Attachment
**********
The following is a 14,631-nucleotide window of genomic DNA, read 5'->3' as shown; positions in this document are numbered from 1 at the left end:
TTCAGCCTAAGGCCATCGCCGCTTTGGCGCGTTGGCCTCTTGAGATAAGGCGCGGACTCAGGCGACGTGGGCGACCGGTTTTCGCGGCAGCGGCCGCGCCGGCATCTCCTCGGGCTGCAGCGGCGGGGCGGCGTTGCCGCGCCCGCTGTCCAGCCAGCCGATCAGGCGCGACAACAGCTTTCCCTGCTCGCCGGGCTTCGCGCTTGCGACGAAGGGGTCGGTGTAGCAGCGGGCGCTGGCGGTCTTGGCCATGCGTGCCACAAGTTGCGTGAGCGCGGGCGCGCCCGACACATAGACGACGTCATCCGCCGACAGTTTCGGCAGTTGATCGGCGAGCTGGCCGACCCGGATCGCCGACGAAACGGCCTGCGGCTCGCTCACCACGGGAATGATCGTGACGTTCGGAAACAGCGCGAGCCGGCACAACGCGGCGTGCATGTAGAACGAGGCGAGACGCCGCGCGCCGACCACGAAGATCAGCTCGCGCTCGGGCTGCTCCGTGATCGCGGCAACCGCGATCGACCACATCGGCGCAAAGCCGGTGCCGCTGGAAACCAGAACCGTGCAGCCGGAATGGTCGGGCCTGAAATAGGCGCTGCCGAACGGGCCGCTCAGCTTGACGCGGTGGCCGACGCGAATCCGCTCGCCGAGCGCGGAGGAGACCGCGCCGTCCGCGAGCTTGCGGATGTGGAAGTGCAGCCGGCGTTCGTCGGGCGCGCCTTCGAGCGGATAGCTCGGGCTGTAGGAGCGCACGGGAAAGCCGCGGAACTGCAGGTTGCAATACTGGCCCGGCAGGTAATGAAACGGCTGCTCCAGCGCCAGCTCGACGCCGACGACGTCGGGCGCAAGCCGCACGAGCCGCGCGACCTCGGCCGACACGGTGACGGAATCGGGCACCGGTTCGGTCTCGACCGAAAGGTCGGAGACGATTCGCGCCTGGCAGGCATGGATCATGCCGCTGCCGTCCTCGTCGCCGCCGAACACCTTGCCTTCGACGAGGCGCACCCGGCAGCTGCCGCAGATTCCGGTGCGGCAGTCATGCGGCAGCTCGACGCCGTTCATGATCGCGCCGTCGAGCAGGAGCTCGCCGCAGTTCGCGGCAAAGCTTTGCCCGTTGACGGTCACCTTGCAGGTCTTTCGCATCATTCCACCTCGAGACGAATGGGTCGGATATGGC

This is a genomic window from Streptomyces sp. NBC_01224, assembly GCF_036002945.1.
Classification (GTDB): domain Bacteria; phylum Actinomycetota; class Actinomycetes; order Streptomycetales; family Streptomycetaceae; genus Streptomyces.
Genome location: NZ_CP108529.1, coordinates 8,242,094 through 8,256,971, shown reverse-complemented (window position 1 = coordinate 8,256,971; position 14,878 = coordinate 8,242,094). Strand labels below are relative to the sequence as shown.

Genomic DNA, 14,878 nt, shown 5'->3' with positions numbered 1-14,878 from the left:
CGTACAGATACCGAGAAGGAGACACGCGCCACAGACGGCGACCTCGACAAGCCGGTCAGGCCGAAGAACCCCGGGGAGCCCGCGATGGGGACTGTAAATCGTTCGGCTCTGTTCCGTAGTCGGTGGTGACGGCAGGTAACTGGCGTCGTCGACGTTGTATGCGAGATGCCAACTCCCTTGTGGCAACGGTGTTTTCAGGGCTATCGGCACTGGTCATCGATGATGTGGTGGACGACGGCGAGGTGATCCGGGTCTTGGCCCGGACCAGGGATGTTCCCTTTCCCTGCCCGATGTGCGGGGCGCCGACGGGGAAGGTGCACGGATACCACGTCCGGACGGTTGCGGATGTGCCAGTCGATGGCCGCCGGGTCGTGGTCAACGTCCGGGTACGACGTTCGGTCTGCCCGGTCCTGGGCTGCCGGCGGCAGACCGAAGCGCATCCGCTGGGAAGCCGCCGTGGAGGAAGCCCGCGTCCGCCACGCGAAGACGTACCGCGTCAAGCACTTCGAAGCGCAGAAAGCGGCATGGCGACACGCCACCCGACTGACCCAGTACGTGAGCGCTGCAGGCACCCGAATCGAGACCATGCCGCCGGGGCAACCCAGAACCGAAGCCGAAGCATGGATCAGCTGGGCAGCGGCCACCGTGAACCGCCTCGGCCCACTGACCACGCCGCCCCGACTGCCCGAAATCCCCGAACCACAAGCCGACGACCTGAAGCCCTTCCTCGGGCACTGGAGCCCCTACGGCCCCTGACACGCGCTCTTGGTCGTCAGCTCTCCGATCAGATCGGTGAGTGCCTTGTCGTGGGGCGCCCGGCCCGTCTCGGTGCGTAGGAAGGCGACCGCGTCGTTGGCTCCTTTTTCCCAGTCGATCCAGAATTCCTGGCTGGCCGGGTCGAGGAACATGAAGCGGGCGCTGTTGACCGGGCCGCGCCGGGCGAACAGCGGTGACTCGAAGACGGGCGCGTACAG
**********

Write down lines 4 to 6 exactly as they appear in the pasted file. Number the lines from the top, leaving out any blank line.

Classification (GTDB): domain Bacteria; phylum Actinomycetota; class Actinomycetes; order Streptomycetales; family Streptomycetaceae; genus Streptomyces.
Genome location: NZ_CP108529.1, coordinates 8,242,094 through 8,256,971, shown reverse-complemented (window position 1 = coordinate 8,256,971; position 14,878 = coordinate 8,242,094). Strand labels below are relative to the sequence as shown.

Genomic DNA, 14,878 nt, shown 5'->3' with positions numbered 1-14,878 from the left: